if you run into any problems post back there are some knowledge folks here and we should be able to help
 
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Old 01-02-09, 06:33 PM
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Thanks for the quick reply; good to hear my general plan sounds decent. The orange flex I linked to was just the first thing I found; is $1/foot a good price for that sort of thing? As for the CAT6, I haven't really priced that out but if there is a large price difference I will go with 5e.

Maybe I'm calling them the wrong thing, but I definitely have horizontal beams going from stud to stud about midway up the wall. I thought they were called fire blocks. Whatever they are, it will make this more complicated.

Any tips for what to look for in a wiring block and how to best connect the block to the router (i.e. how to avoid crimping)?

Thanks again,
Patrick
 
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Old 01-02-09, 08:23 PM
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I dont have a clue on the pricing on the flex, I dont use it often

it does sound like fire blocking but sounds like you know how to deal with it

I would terminate the room end with a jack and faceplate
something like this

Keystone Jacks

on the other end you can either use a jack like the above or a patch panel like this

12-Port Vertical Cat.5 Patch Panel - Smarthome
 
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Old 01-03-09, 01:07 AM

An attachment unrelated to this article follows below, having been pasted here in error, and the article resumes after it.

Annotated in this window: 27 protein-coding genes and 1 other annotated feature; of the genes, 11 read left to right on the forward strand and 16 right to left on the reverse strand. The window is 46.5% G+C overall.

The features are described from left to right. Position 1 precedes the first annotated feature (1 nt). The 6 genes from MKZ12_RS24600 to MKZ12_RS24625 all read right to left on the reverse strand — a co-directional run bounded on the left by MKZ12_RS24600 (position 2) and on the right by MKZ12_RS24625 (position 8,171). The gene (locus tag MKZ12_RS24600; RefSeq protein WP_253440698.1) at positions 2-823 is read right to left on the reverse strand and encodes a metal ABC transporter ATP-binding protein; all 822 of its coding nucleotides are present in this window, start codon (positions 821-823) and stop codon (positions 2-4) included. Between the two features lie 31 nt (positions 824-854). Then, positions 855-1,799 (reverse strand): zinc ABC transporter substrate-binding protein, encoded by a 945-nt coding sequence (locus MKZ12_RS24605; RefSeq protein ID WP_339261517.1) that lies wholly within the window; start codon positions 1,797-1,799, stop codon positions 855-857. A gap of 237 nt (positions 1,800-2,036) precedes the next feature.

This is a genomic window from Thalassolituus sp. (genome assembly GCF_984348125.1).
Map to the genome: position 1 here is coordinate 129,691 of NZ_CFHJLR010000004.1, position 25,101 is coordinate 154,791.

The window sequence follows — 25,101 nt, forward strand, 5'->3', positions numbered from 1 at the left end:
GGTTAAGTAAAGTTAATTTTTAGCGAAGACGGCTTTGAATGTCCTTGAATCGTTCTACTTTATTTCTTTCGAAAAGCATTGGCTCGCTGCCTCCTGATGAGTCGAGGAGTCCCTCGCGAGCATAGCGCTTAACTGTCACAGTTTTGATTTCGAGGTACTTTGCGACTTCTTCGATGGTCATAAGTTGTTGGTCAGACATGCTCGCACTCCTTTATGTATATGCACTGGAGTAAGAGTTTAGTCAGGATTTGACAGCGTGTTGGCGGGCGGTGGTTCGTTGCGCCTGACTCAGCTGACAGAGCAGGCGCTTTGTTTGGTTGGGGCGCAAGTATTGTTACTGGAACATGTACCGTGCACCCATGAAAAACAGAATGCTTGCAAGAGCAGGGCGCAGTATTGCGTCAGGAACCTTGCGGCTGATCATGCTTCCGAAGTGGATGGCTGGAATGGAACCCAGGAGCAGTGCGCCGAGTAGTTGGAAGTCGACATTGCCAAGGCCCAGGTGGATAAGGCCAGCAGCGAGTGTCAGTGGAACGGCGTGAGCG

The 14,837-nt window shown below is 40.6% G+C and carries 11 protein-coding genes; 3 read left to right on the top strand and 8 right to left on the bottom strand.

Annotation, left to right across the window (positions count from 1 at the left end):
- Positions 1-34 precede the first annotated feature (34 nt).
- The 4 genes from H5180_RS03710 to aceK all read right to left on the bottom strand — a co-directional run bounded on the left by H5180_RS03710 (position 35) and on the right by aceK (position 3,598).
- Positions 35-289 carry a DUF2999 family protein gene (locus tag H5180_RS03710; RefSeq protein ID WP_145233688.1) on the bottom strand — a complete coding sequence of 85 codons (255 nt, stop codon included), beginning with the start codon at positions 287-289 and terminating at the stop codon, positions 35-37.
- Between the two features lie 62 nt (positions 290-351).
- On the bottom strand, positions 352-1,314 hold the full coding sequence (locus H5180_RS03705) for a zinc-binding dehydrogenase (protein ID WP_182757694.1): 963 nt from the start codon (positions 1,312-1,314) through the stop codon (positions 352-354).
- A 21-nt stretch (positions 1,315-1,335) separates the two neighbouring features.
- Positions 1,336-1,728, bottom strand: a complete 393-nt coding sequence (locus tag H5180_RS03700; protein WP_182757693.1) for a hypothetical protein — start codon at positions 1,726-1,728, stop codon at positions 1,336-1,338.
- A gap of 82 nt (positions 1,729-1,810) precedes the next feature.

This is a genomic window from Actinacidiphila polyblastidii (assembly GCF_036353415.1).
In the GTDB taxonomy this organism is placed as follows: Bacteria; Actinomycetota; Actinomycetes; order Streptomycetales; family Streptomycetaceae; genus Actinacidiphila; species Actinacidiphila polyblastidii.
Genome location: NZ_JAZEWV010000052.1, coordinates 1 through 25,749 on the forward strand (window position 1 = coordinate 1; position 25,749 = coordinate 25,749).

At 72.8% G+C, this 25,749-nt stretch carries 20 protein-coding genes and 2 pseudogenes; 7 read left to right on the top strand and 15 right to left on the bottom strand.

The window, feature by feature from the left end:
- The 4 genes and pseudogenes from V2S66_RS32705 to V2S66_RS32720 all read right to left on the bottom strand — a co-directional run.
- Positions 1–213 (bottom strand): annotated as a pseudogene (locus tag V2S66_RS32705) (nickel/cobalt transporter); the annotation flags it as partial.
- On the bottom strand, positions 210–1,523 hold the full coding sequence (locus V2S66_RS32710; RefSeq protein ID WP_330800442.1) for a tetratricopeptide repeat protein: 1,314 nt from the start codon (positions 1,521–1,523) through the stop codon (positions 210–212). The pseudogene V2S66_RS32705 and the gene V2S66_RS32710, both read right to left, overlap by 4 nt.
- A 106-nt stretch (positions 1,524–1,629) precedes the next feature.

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8-foot or higher ceilings? What you're calling firestops might just be blocking to help keep the studs from twisting. Either way, you have to drill through them to install the Smurf Tube.

You won't have to make any crimps at all if you go with Mango Man's suggestion. The back of the wall plates are punched. The back of the patch panel is punched. You will spend some cash on pre-made ethernet cables to jump between the patch panel's connections and from the wall plates to the computers, but you'll avoid crimping.

BTW, everyone seems to be apprehensive about crimping RJ connectors. It's not difficult as long as you have the proper tools. The cheap $10 crimpers are more trouble than they're worth, but for a homeowner to go out and spend a couple hundred dollars on crimpers doesn't add up versus the cost of buying a few jumpers.

Another thing that Mango has brought up in several posts: Crimping Cat5 or 6 installation cable isn't as reliable as punching down jacks and panels and using factory-made jumpers.
 
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Old 01-03-09, 01:20 PM
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Fripplejips - I've had some luck getting some of the things I needed on eBay or craigslist. I needed a couple of data modules and found them on eBay. I had to buy a lot of seven of them, but the total cost with shipping was less than the cost of one new one. These were all new, just someone cleaning out the warehouse.

Just a thought; every once in a while you can find a deal there.